Cam for robot?


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  1. #1
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    Default Cam for robot?

    Hello,
    I get an old industrial robot arm. Does someone knows a possibility (Cam-Software or similar) and a
    controller (Mach, Linux) to work with robot arm. 3d-printing or milling?

    Thanks
    Hans

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    Default Re: Cam for robot?

    Hans,
    Most industrial robot manufacturers have seen fit to concoct their own proprietary code to run their robots, so they don't read g-code. There is however a bit of software that converts g-code to output the code specific to the brand. I've used IRBCAM to convert g-code to Rapid which is native to ABB robots and it works very well. My workflow was; Rhino/RhinoCam g-code to IRBCAM to Rapid to run an ABB 6400R robot as a CNC for milling wood. Support from the developer in Norway is great and it got the gob done.

    Marv



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    Default Re: Cam for robot?

    I should also mention that the software will output brand specific code to a variety of different robots.



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    Default Re: Cam for robot?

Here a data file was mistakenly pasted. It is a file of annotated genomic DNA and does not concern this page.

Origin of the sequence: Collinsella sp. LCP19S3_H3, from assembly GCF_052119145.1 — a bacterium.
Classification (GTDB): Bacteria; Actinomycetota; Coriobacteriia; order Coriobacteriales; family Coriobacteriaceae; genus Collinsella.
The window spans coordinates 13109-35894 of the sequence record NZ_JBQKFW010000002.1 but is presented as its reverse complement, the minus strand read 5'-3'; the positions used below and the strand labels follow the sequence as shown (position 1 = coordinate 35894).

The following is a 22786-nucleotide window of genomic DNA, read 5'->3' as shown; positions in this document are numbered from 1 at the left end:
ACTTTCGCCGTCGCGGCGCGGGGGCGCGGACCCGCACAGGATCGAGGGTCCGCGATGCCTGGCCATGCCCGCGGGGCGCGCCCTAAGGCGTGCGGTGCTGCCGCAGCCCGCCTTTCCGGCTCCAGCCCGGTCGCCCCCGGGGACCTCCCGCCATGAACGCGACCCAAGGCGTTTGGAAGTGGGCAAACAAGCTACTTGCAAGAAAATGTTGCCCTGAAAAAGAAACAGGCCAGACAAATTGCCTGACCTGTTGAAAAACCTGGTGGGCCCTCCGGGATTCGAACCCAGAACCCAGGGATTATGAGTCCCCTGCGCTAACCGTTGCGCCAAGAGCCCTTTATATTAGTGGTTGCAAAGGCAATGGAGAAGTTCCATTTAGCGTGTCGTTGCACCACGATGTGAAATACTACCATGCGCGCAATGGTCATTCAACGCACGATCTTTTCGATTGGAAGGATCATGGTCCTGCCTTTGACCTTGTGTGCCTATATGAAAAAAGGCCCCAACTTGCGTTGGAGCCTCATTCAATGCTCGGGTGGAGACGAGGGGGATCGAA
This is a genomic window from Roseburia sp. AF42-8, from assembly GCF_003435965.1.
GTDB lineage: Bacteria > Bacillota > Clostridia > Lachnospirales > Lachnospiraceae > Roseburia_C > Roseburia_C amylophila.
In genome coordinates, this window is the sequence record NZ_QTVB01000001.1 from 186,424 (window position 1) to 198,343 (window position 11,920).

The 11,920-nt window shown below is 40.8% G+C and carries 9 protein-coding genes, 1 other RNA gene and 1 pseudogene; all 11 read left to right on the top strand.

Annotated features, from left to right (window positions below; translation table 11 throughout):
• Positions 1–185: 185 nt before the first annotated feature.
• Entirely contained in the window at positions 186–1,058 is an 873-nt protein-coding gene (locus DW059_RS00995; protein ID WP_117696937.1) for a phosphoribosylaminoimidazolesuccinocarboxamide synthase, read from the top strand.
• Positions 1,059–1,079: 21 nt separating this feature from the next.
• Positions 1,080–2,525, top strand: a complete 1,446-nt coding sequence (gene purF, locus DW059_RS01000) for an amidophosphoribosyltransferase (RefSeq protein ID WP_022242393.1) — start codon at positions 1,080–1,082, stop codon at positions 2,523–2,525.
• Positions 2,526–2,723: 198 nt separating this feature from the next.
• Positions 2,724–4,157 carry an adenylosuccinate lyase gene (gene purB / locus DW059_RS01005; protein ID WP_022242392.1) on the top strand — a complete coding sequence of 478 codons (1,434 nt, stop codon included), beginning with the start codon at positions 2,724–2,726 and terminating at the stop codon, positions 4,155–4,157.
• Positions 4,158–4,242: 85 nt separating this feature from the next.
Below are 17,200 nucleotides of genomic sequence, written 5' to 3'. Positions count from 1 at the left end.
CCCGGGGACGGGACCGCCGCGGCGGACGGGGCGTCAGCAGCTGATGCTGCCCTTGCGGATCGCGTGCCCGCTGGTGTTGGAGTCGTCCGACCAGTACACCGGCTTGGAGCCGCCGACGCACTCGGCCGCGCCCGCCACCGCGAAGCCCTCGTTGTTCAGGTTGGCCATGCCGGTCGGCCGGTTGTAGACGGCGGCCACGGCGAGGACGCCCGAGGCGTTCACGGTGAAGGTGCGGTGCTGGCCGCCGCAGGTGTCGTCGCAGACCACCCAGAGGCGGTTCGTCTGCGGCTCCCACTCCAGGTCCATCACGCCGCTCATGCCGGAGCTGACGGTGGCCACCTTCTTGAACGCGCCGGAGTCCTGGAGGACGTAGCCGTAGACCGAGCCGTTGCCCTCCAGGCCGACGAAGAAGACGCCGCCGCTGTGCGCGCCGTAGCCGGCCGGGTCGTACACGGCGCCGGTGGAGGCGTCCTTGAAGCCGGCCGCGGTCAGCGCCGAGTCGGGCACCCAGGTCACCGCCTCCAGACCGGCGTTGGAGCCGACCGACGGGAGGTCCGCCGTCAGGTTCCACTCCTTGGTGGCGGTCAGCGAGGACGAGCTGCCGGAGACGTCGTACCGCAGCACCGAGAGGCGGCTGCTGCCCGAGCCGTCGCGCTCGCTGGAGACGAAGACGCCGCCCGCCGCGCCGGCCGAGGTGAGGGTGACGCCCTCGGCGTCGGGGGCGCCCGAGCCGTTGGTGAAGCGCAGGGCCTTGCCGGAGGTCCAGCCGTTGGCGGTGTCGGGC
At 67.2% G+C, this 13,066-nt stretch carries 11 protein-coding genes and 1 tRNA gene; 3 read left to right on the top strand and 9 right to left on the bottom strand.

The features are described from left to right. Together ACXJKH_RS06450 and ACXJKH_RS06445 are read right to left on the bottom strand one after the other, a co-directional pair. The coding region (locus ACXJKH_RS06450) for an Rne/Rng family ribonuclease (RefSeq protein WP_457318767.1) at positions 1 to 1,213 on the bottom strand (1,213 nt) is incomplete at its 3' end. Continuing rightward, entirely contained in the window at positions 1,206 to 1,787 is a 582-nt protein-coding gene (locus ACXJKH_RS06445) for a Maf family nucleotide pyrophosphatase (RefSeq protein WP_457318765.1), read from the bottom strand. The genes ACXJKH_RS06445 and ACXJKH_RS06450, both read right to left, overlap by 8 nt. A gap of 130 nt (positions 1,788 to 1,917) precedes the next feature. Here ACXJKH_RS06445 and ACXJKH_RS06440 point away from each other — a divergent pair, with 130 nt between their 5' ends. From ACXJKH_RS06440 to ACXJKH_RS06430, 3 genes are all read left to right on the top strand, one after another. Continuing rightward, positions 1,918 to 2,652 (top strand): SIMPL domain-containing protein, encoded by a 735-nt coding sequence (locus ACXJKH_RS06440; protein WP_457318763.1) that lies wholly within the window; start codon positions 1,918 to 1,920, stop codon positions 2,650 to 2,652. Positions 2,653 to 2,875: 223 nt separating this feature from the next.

Hello Marv,
    my robot arm is "naked", without servo drives and controller. I will look for servo drives with step and direction input and a controller like Mach, Linux or similar..
    I look for a software for this configuration.
    Thanks
    Hans



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    Default Re: Cam for robot?

    Hans,
    I don't know enough about Mach 3 (or other control systems), but there is a fundamental difference between conventional CNCs and robots. Conventional systems employ linear movement with their primary axis while robots use rotational movement. The calculations for coordinating movement are fundamentally different. I don't want to kill your enthusiasm for this project, but you might save yourself some headaches by finding a control made by the same manufacture as the robot.

    Marv



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    I have used Mach3 to build Plasma tables, and Motoman robots with their NX100 controllers for welding applications.
    My feedback is that Mach3 is not stable or robust, and is good for CNC machines on a budget, but not robot.
    The Motoman robots don't operate on G codes, it runs purely on servo encoder positions, in my case 7 separate servo encoder orientation. They are two different systems.

    Motoman sells their own software which converts G-Code to the robot movement in terms of encoder locations, but I can't imagine it being very good, as the robots need proper calibration for accuracy and there are too many variables and the unknowns (the arm lengths from servo to servo). When you program the robots manually it keeps hitting an error point where the arm tries to twist itself from too many servo numbers, i think they call it singularity or something, like dividing 0.



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Cam for robot?

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